……….It was known by many that Pujols wanted the largest contract so that he might commit some of its value to his Christian enterprises…………… The Angels accommodated him……… and the 10 extra years to spread it around……….. from a baseball standpoint……….yea Cardinals……….. and feed the Lions…. no need to vilify that family……….

  4. blingboy says:

    “Live sports are DVR-proof. DVR-proof programming is worth a significant premium to advertisers. Massive dollars come into baseball because of it. Those dollars get funneled back to players.”

    This was in a Jeff Passan article on Yahoo.

    • WestCoastbirdWatcher says:

      God will decide where I go????????????????????? That was AP’s whole negotiating posture……..he wanted lots……and long range so that his tax status and the deductions “charitable contributions” could be maximized…………thats what LA did…… was easy for BD to duck that one…….10/210…….had 5-7 M a year for 10yrs deferred………….tax free………do the math….. AP is 19 months older than advertised…………just a hunch………………wild guess……….

      The profiteering has to do with a number of things……….including controlling the “Apparent” value of the Dodger franchise……..and thus its sale value……….enhancing the ability to manipulate potential buyers to fill the needs of those that like to fulfill their needs……………….Thats the commissioner playing with his buddy Fox in the market place…………. that will go on for a while…… Moreno has the Diamond Club…. a special section where you can sit at table and eat while you’re watching the game……..nice view…..about 20 rows behind the plate…….. he’s no dope……..if you tried that in St. Louis…… would make the faithful feel inferior……….. Billy cuts the Prime Rib under the greens seats…………he knows his fans…………..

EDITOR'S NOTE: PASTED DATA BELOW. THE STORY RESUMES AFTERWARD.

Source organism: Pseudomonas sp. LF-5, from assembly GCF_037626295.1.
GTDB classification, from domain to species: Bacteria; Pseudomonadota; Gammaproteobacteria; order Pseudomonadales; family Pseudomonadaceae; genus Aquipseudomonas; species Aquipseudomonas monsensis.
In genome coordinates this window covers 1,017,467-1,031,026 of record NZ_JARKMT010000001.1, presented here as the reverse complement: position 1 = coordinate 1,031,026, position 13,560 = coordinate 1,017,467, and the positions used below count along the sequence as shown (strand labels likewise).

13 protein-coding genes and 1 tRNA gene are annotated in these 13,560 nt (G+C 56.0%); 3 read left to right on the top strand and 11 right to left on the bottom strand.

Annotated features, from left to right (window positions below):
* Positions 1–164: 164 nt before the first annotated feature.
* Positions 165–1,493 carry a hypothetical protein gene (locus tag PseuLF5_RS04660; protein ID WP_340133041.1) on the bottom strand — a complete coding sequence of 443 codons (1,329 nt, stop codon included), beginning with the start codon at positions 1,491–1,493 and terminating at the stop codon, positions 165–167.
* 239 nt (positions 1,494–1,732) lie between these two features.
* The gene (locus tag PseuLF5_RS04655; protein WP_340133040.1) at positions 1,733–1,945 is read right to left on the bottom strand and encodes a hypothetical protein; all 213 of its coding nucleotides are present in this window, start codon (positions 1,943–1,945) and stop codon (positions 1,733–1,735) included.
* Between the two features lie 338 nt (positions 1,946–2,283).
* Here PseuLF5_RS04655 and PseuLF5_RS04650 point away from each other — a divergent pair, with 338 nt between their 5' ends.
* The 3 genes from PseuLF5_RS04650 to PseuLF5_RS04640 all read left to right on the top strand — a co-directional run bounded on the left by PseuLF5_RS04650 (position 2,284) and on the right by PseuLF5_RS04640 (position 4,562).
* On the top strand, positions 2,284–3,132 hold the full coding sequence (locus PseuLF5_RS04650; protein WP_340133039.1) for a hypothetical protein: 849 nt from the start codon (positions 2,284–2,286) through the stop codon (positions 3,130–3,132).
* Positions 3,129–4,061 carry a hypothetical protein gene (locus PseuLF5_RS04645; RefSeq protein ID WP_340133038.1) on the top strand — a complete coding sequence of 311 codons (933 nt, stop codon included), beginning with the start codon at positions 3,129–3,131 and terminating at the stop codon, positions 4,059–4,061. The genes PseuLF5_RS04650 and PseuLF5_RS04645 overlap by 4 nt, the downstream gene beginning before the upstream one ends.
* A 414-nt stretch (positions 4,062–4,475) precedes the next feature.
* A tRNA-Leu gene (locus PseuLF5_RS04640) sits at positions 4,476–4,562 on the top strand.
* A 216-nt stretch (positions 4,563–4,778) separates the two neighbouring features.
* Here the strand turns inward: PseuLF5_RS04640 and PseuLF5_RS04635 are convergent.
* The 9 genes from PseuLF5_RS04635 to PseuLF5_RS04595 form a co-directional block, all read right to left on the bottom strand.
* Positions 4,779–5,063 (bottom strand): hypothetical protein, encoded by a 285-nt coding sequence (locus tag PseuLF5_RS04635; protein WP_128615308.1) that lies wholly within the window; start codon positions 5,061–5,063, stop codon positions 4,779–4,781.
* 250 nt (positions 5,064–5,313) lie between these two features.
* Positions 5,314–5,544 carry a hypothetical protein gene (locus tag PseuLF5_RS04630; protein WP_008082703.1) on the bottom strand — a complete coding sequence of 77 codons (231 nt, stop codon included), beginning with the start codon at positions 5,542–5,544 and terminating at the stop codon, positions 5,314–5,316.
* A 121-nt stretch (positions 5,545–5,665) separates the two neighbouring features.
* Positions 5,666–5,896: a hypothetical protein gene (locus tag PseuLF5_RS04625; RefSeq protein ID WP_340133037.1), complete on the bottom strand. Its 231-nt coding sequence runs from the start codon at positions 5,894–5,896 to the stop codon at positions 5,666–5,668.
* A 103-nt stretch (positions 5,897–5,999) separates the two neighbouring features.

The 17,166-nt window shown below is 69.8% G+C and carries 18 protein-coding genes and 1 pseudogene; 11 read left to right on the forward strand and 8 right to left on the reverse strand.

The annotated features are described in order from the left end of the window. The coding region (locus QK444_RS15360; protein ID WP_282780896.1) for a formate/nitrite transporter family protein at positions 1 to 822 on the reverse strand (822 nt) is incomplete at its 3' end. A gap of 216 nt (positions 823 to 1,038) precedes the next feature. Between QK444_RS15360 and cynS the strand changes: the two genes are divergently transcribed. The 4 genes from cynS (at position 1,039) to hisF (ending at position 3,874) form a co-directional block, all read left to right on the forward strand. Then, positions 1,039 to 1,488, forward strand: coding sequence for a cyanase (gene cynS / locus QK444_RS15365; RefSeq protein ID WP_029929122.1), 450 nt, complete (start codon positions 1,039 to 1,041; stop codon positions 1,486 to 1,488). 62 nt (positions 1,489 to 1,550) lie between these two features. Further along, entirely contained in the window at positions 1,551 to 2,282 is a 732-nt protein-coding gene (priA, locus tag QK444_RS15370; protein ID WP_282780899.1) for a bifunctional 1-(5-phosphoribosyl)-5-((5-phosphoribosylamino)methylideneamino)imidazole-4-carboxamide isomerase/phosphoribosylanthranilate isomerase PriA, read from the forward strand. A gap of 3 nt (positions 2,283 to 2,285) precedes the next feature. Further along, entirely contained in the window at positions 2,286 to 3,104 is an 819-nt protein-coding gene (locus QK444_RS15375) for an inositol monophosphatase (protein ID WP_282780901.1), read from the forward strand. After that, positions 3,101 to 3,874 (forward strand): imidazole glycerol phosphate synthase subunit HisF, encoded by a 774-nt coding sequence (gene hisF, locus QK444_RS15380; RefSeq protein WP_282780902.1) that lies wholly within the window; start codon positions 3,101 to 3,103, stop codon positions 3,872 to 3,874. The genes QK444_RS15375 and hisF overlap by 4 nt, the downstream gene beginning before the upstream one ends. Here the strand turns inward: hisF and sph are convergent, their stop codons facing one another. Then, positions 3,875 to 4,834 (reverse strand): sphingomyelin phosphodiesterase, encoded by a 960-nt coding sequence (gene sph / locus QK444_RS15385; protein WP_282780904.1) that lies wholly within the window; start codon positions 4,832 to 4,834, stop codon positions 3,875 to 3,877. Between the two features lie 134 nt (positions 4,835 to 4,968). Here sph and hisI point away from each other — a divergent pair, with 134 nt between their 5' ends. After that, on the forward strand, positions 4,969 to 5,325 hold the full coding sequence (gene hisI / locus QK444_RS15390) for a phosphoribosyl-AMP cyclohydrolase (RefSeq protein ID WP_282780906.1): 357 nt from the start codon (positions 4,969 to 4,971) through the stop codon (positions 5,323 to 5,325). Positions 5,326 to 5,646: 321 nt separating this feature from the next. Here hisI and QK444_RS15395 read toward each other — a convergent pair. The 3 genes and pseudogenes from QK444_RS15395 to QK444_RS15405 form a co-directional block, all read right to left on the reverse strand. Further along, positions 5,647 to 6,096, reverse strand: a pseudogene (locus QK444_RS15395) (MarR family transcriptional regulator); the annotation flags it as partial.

5. blingboy says:

    Couple of things from the Jeff Gordon chat yesterday that I didn’t know or forgot if I did.

    1. “Mo has made it clear” that Descalso has the inside track for the starting 2B job.

    2. “The Cards” want Chambers to play everyday at Memphis.

    • JumboShrimp says:

      Chambers is Jay’s understudy. He needs to be playing everyday, to be ready, in case Jay suffers an injury.
      But Shane Robinson might make the Cards roster, to rest Jay against southpaws.

  6. blingboy says:

    Gad! Jeff Benedict Arnold Luhnow has hired away the Cards’ Director of Amateur Draft Analysis, Sig Mejdal. The wonkiest of his former minions I take it. Are the cigar chompers going to run this draft after all? Who else is left? Should we panic?

  7. blingboy says:

    An Ivy League shortstop, that’s a wonk I can live with. Nice one Mo.